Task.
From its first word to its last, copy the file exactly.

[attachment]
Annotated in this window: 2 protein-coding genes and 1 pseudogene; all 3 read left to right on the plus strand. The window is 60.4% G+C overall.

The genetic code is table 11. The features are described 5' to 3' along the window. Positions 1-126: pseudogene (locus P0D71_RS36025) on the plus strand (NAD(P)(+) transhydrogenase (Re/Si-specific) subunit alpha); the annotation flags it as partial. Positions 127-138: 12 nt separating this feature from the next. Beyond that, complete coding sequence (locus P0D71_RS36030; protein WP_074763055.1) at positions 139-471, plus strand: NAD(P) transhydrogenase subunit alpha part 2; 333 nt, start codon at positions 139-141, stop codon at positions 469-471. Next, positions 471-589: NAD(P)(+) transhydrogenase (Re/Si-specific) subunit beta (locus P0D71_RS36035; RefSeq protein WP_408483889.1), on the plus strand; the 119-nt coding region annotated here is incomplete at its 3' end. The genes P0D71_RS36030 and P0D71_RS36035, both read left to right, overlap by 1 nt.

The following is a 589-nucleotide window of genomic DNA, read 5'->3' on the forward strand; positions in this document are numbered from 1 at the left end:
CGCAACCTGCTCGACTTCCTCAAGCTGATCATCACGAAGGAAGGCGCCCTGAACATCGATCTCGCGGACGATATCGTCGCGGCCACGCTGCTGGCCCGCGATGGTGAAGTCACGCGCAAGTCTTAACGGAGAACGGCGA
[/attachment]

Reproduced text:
Annotated in this window: 2 protein-coding genes and 1 pseudogene; all 3 read left to right on the plus strand. The window is 60.4% G+C overall.

The genetic code is table 11. The features are described 5' to 3' along the window. Positions 1-126: pseudogene (locus P0D71_RS36025) on the plus strand (NAD(P)(+) transhydrogenase (Re/Si-specific) subunit alpha); the annotation flags it as partial. Positions 127-138: 12 nt separating this feature from the next. Beyond that, complete coding sequence (locus P0D71_RS36030; protein WP_074763055.1) at positions 139-471, plus strand: NAD(P) transhydrogenase subunit alpha part 2; 333 nt, start codon at positions 139-141, stop codon at positions 469-471. Next, positions 471-589: NAD(P)(+) transhydrogenase (Re/Si-specific) subunit beta (locus P0D71_RS36035; RefSeq protein WP_408483889.1), on the plus strand; the 119-nt coding region annotated here is incomplete at its 3' end. The genes P0D71_RS36030 and P0D71_RS36035, both read left to right, overlap by 1 nt.

The following is a 589-nucleotide window of genomic DNA, read 5'->3' on the forward strand; positions in this document are numbered from 1 at the left end:
CGCAACCTGCTCGACTTCCTCAAGCTGATCATCACGAAGGAAGGCGCCCTGAACATCGATCTCGCGGACGATATCGTCGCGGCCACGCTGCTGGCCCGCGATGGTGAAGTCACGCGCAAGTCTTAACGGAGAACGGCGA